GLENDALE, Ariz. -- What happened was perfectly natural and understandable, given the experience level of the Houston Texans' starting quarterback. It also showed the Arizona Cardinals' ability to understand and adjust to exactly what would make things difficult on their opponent.
Case Keenum played well in the first half. He completed 15 of 26 passes for 159 yards. On the game's first play he was sacked and fumbled, and Arizona returned it for a touchdown. But he threw touchdowns to Andre Johnson and tight end Ryan Griffin, and his passer rating was 101.3.
Then the Cardinals started sending pressure at Keenum, and they did it furiously. Keenum struggled with their adjustment -- something that has been a pattern for the young quarterback -- and the Texans went on to lose 27-24.
In the first half, the Cardinals sent five or more rushers at Keenum on only 9 of 28 dropbacks, according to ESPN Stats & Information. In the second half, they did so on 14 of 20 dropbacks.
All three of Keenum's sacks came against five or more rushers, and he did well to avoid more. Though his touchdown pass to Griffin came in such a situation, Keenum completed only 6 of 19 passes against five or more rushers. He was off target on 21 percent of those passes, by ESPN Stats & Info's analysis, and averaged just 2.4 yards per attempt.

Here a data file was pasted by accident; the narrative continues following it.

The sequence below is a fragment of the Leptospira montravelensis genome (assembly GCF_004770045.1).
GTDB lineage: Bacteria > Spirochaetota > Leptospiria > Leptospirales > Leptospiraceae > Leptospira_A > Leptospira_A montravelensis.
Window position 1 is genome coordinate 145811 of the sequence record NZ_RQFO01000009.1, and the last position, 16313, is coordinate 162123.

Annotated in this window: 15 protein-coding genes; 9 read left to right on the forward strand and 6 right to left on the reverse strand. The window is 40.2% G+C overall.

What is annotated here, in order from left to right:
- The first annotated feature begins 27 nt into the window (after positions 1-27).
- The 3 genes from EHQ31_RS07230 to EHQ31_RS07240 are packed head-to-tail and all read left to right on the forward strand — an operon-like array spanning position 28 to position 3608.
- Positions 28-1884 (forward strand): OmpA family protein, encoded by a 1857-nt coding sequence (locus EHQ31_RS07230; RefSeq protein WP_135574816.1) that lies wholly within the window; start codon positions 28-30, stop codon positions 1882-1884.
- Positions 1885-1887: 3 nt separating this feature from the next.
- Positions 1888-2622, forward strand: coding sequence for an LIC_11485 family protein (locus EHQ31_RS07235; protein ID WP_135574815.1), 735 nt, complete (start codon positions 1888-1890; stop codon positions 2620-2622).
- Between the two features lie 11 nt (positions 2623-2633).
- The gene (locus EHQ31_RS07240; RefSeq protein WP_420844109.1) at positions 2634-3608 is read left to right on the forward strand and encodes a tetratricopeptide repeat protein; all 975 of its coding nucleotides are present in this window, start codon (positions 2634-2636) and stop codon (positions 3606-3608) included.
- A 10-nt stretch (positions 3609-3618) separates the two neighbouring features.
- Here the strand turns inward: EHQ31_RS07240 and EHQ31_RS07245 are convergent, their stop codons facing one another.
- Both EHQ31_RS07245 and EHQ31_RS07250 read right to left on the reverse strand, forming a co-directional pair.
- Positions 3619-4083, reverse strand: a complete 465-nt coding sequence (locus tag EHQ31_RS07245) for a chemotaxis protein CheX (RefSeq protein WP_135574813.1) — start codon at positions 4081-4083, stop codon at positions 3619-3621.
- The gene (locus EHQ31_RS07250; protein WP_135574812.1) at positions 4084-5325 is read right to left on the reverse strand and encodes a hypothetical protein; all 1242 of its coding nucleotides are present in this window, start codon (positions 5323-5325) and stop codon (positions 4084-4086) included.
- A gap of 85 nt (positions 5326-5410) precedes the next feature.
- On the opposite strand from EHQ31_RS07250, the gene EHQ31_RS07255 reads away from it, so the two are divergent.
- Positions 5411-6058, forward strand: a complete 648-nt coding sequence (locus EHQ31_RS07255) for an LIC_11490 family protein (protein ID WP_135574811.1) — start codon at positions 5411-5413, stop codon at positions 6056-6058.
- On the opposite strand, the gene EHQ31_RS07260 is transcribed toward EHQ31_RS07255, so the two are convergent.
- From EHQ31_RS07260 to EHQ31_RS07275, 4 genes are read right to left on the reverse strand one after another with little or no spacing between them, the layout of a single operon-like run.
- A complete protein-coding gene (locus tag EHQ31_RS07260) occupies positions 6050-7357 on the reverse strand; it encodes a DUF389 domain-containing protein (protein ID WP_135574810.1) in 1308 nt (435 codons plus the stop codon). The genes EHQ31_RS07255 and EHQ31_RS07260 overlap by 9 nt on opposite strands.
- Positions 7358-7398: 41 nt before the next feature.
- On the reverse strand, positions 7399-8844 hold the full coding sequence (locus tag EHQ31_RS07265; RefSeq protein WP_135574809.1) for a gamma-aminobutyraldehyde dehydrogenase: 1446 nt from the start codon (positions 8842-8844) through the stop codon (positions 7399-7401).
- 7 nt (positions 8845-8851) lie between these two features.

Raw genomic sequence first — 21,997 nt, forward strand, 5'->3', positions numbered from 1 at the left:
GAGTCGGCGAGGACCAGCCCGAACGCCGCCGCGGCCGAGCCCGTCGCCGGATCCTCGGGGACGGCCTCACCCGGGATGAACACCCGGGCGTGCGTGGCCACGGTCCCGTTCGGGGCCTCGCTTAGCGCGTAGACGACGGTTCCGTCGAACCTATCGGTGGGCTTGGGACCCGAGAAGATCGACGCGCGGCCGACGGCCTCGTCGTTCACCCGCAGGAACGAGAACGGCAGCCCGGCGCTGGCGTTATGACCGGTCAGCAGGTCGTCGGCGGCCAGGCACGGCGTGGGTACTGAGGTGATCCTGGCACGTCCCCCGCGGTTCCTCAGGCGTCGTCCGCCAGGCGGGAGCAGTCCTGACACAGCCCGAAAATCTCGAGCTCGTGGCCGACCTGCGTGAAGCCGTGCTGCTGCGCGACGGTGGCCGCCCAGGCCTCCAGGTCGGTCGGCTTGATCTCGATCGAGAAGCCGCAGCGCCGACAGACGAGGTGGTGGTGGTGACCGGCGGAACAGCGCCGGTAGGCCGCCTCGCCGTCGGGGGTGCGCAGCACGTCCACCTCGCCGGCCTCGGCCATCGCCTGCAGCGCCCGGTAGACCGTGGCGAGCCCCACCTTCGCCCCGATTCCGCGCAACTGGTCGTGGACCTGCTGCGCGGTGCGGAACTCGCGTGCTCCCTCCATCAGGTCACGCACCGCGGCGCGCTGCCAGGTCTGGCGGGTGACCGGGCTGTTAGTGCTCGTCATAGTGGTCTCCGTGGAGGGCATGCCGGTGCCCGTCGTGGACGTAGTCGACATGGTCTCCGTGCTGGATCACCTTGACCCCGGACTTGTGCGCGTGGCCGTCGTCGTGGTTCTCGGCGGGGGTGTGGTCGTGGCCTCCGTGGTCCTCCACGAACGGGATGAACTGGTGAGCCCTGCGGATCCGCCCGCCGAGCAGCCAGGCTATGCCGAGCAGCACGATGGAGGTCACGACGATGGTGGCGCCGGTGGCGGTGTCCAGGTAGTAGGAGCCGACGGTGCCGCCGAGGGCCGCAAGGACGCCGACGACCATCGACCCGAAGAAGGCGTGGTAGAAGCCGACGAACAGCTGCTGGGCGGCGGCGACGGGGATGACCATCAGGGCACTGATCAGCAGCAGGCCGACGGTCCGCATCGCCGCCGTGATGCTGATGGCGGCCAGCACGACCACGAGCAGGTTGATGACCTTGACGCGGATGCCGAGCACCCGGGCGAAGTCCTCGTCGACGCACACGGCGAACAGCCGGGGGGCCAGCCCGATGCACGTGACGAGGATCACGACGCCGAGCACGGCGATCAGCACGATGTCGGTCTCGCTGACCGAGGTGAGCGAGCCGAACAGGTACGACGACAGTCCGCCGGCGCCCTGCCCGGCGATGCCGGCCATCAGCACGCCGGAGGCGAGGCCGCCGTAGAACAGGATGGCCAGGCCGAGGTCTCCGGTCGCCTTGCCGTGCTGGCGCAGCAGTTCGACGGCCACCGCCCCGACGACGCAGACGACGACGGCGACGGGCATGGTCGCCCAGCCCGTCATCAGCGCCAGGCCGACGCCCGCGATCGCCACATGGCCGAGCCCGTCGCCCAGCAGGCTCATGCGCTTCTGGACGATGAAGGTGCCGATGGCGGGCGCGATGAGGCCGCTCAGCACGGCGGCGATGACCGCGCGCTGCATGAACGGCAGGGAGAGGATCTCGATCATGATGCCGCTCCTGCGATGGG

By contrast, Keenum completed 16 of 24 passes against four or fewer rushers, averaged 6.5 yards per attempt and was off target on only 4 percent of those passes.
This is something the Cardinals like to do, though they usually don't do it at quite the rate they did it in the second half Sunday. They came into the game blitzing on a league-high 52 percent of opponents' dropbacks. It helps to have the talented rushers the Cardinals do, but it's especially fruitful against a team with an inexperienced quarterback and one whose second-string running back has been on an active roster for exactly two games.
Keenum's second-half dropoff isn't exclusive to this game. In the three games he's started for the Texans, Keenum's first-half QBR is an excellent 91.1. His second-half QBR is a paltry 12.2. He is much better in the first half than his predecessor Matt Schaub (32.9 QBR) and much worse after halftime than Schaub (44.1 QBR). (Thanks to Stats & Info's Doug Clawson for looking this up for me.)
That's a ratio the Texans can live with this early in Keenum's career. That first-half number shows a lot of promise.
But it's not a ratio that will work in the long term. Keenum has to improve from here. He can't let opponents' adjustments work so well on him as his career progresses. Successful quarterbacks can outsmart them.